2020 XXL Freshman Class Discuss Their Responsibility in Society With Until Freedom: Part 3 – The Future
In the midst of the ongoing coronavirus pandemic that has killed more than 197,000 people in the U.S. alone, the topics of racism and police brutality have once again surfaced in the American consciousness. The resurfacing of this discussion was spurred by the recent deaths of George Floyd, Ahmaud Arbery and Breonna Taylor over the last few months. Floyd and Taylor were killed at the hands of police while Arbery died after being confronted by a former cop and the cop's son.
With these events serving as the backdrop, 2020 XXL Freshmen NLE Choppa, Polo G, Calboy, Lil Tjay, Fivio Foreign, Jack Harlow, Rod Wave, Chika, Mulatto, Lil Keed and 24kGoldn sit down to discuss racism, police brutality, using their voices to make a change and what the future looks like with social justice organization Until Freedom. For this conversation, Until Freedom cofounders and activists Tamika D. Mallory, rapper Mysonne Linen, lawyer Angelo Pinto and Linda Sarsour open up the floor to the XXL Freshmen to speak on how they are living in a generation with less boundaries and looking ahead to the future, and what that looks like for social justice. Titled A Fresh View on Racism, Politics and Social Justice, part 3 of this roundtable interview focuses on the future of social justice, and was preceded by discussions on the past and present.
Tamika D. Mallory kicks off the conversation by asking the artists to help her understand the new generation. Fivio seemingly jokes that everyone wants to go viral (one of his signature ad-libs) while Mulatto says, "We not afraid, we outspoken, we go against the grain. I do love that about our generation."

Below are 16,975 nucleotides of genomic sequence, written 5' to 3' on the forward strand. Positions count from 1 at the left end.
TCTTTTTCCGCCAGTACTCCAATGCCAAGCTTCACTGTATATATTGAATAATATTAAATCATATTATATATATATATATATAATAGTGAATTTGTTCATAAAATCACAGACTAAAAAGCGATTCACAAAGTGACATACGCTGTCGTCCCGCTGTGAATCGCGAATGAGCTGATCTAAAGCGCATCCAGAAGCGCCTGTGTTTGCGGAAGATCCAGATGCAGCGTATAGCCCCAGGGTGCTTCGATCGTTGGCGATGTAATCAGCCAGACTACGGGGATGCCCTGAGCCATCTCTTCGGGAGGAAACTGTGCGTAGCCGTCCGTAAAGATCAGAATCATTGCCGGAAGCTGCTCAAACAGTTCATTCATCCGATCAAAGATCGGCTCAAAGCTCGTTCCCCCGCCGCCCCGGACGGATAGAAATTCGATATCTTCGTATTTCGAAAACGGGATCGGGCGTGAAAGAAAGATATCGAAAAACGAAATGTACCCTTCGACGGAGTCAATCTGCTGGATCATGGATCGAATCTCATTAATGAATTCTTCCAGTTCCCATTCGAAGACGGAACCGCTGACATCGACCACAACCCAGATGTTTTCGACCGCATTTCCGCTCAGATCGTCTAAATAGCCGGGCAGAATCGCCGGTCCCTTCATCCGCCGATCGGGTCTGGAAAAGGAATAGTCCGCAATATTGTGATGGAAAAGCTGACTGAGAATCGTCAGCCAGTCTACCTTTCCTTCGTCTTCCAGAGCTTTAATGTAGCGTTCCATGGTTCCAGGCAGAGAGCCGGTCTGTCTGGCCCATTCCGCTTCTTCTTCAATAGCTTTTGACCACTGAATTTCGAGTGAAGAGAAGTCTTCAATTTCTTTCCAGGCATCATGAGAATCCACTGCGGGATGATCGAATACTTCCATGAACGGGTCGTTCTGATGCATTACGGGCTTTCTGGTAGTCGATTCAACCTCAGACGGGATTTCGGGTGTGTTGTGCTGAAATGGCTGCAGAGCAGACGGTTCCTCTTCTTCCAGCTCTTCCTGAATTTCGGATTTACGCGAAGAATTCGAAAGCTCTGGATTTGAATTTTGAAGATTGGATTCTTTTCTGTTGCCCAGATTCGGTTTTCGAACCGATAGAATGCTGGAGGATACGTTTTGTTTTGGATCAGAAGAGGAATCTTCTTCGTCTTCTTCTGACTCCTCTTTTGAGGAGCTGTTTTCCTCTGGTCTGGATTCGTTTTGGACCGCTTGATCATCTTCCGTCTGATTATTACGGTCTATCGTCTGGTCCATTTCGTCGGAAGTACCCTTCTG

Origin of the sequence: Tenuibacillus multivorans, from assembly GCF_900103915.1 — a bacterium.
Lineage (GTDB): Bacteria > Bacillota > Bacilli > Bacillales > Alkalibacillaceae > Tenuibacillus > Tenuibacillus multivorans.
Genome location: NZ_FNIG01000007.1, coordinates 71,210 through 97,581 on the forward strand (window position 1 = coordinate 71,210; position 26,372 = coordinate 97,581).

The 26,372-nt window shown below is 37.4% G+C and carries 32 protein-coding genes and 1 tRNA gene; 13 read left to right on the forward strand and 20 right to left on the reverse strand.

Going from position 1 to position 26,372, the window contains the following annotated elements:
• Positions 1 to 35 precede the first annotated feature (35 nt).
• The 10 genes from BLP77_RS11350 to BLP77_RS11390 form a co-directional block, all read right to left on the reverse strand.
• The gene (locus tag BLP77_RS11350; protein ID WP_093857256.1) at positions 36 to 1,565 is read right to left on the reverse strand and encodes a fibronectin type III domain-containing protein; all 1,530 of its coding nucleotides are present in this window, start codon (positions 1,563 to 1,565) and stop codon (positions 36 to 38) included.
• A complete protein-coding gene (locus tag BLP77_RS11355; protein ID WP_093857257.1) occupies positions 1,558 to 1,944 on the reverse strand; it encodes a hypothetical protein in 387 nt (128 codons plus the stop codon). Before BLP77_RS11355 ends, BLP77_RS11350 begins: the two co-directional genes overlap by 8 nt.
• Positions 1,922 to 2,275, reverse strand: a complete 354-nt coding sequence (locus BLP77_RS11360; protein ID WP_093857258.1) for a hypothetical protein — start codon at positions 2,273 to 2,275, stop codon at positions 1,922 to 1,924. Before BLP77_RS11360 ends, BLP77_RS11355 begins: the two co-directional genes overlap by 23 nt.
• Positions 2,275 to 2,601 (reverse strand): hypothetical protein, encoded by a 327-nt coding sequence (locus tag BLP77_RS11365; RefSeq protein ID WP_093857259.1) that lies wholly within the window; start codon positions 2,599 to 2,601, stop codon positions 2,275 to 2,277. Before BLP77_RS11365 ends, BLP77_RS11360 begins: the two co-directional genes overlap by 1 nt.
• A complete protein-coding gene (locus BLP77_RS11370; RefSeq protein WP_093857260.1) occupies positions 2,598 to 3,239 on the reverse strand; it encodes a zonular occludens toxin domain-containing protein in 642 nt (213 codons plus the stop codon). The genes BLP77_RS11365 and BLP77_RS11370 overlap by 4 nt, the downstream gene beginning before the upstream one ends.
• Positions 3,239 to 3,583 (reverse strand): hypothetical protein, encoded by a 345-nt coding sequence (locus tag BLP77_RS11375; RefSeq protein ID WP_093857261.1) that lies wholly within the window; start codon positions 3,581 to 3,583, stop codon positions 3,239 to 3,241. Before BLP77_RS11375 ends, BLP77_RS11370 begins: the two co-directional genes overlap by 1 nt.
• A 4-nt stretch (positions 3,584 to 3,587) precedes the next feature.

Mysonne raises the question of what the XXL Freshmen believe their responsibility is. Jack Harlow, who previously said it was his place to make his White fans empathize with people facing systemic oppression, thinks it's important for him to document this moment.
"The main thing I've been feeling, my role in society, our roles in society, we're like the storytellers of our time," Harlow discloses. "I just feel like there's a responsibility to talk about what's going on so people can look back in 30-40 years and be like, 'Oh, this was the music being made during this time.'"
When this moment of civil unrest is discussed years from now, this past May will be seen as the tipping point. In May, video footage of the killing of Ahmaud Arbery surfaced on the internet. Arbery, a 25-year-old Black man, was shot and killed in a Georgia suburb after he was on a neighborhood jog and a White former police officer and his son pursued him, ultimately killed him by gunshot. He died in February, shortly before the quarantine started in March, and three months before the video of his murder surfaced.
Two weeks after Arbery's case gained national coverage, George Floyd died in police custody on May 25, after an officer knelt on his neck for eight minutes. The video of the incident went viral, with Floyd's last words of "I can't breathe" mirroring those of Eric Garner, who died after being put in a chokehold in 2014. Three days later, on May 28, Louisville, Ky. saw their own uprising, when hundreds of people gathered to demand justice for Breonna Taylor, a 26-year-old Black EMT who was shot and killed in March after police conducting a no-knock warrant to search her home opened gunfire on her. She was shot eight times after her boyfriend allegedly shot at officers who entered the home without knocking.